Between Hubby’s classes two nights a week, my class one night a week, and both of us working long-ish hours, we’re lucky if we sit down to dinner before 8pm and even luckier if we sit down together.  Since we eat so late, our weekday dinners tend to be fairly simple—marinated chicken/fish/steak made on the George Forman grill, some starch or veggie, and a glass or two of wine (for me, since Hubby doesn’t drink).  Clearly, this means there isn’t a lot of variety in the food, but that also means that I like some diversity and personality in my wine.  Oregon’s R.Stuart & Co. 2007 Big Fire Pinot Noir looked like it could a wine to provide the variety I needed.

The Big Fire Pinot Noir (vineyard, snooth) comes with a screw top, although, unfortunately, mine was stripped.  I’m sure watching me figure out how to open the bottle was very amusing.  Let’s just say that I was becoming increasingly aggressive with the poultry scissors.  Finally, though, I was able to get the top off, and my efforts were rewarded with my first sip.

The wine was a medium-to-light ruby that resembled the color and intensity of cranberry juice.  On the nose, there were red fruits—mostly cranberry and plums, with a hint of strawberry—followed by a surprising, although not unpleasant, amount of spicy white pepper.  In the mouth, the spiciness was stronger than the fruit flavors, although the types flavors all matched the types aromas.  The wine could have used more body, as it felt little watery in my mouth, but, in general, the low tannins provided a nice counter to the spiciness, giving the wine enough flavor to be enjoyable.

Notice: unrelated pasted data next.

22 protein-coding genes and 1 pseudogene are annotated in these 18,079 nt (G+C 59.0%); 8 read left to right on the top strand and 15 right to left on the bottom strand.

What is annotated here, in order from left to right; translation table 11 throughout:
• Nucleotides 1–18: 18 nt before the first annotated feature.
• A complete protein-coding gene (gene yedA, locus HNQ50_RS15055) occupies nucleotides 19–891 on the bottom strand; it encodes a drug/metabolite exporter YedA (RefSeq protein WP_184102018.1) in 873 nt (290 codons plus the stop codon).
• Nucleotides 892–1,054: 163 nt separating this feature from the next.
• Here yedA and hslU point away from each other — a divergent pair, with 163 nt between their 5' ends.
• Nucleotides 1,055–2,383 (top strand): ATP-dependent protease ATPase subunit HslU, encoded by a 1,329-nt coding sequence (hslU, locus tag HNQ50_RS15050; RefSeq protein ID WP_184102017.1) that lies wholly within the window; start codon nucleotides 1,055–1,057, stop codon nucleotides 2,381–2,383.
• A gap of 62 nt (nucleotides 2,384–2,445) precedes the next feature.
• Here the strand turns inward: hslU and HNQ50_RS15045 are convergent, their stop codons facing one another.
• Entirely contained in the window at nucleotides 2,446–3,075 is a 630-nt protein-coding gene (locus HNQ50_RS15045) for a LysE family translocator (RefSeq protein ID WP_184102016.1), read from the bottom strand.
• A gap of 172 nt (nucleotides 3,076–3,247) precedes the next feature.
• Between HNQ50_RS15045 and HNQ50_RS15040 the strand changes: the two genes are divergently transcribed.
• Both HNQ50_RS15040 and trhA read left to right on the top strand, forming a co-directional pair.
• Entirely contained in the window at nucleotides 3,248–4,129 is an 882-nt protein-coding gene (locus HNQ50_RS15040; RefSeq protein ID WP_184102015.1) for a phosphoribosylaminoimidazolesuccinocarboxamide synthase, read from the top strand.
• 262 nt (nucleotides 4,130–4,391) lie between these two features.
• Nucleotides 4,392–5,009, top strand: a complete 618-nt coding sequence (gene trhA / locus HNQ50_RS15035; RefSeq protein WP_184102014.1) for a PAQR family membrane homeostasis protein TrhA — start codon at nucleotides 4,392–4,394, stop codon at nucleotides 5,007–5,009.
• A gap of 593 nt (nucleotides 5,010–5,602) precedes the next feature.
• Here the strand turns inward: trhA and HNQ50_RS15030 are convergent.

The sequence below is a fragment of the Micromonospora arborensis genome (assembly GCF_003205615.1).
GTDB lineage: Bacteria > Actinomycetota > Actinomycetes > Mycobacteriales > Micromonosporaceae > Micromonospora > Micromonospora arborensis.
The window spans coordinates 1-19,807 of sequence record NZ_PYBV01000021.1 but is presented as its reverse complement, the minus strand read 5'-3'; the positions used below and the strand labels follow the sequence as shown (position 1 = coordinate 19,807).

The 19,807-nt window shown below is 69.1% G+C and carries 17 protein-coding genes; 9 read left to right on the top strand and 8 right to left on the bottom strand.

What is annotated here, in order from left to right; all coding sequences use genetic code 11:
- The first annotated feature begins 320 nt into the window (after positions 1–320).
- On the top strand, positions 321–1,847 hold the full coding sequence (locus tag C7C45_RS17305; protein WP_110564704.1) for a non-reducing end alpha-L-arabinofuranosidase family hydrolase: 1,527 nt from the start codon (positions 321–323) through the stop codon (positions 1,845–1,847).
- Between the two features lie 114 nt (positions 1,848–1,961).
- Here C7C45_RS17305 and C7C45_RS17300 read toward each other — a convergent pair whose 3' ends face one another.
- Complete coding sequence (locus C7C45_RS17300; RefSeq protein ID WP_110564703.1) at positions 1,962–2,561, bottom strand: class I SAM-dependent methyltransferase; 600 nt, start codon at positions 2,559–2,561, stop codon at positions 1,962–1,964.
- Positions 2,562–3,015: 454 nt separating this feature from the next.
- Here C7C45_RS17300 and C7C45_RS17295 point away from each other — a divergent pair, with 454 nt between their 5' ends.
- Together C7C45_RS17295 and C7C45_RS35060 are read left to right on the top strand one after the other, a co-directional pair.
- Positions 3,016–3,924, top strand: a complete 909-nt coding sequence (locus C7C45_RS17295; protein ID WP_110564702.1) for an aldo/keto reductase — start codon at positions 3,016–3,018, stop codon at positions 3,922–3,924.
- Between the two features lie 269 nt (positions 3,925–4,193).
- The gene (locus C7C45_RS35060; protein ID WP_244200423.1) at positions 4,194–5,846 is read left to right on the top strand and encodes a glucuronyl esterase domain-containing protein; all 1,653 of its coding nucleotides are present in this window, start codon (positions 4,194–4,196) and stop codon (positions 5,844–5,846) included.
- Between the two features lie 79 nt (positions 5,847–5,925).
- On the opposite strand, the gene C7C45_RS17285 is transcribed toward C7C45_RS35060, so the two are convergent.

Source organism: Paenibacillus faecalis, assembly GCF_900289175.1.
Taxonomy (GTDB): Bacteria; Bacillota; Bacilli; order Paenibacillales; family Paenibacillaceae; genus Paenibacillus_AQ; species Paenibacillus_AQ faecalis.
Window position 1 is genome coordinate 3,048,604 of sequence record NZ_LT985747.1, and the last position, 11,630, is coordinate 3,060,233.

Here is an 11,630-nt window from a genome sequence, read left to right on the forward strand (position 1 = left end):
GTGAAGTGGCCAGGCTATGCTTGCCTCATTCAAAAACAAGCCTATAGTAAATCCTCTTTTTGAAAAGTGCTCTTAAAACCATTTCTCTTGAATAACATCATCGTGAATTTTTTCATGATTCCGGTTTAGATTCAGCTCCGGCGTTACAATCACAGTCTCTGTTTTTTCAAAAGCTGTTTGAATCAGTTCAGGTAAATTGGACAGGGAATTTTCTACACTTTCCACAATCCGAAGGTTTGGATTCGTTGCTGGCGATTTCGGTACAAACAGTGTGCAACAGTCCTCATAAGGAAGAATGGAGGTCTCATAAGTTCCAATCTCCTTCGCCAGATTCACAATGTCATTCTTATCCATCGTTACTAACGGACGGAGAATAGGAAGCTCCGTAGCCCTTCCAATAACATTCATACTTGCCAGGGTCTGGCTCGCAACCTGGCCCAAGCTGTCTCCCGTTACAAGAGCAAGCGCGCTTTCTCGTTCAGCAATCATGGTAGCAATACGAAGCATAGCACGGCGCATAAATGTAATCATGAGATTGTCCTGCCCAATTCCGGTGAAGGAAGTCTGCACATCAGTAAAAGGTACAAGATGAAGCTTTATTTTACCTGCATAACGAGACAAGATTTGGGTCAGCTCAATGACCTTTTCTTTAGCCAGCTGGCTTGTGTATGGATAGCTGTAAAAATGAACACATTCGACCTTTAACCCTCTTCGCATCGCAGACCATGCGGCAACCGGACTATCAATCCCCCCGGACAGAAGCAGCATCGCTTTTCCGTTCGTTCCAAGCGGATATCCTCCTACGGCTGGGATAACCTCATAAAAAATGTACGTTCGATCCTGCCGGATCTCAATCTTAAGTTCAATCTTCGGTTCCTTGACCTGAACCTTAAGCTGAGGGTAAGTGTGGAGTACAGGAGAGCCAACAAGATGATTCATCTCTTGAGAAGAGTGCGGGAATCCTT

Is this wine worth a glass after work? Sure…you won’t be drinking anything out of the ordinary, but you’ll definitely have a decent, reliable glass of wine.  At $22 a bottle, the 2007 Big Fire Pinot Noir is a good wine to pick up and drink now, particularly as I don’t think it will benefit from any aging.  The wine would work well with a casual weekday meal like grilled chicken breast or a pizza, depending on if it’s an eat-in or order-out night. 

Overall: 3


Tuesday’s Tasting Tips & Techniques (TTT&T): Detergent Interference

A regular reader asked if I would discuss how to taste wine, since some of my readers know they like wine, but they have no interest in taking a wine class while still wanting a better understanding about the wine they’re drinking.  The request made sense to me…so, in an attempt to help those of you who are wine novices have some insight into my style and to give those of you who are wine aficionados a little refresher, I thought I’d introduce “Tuesday’s Tasting Tips & Techniques.”  These won’t be long posts, so if I don’t explain something in enough detail, just ask for more information.

Today’s topic—detergent and your wine glass. 

First, use a scentless detergent.  This is a really important because not only can scented detergent throw off your whole tasting experience by masking the honey taste in your chardonnay with the lemon scent of the detergent, for example, but also it can be downright disgusting (and confusing) when you detect lemon aromas to your cabernet sauvignon.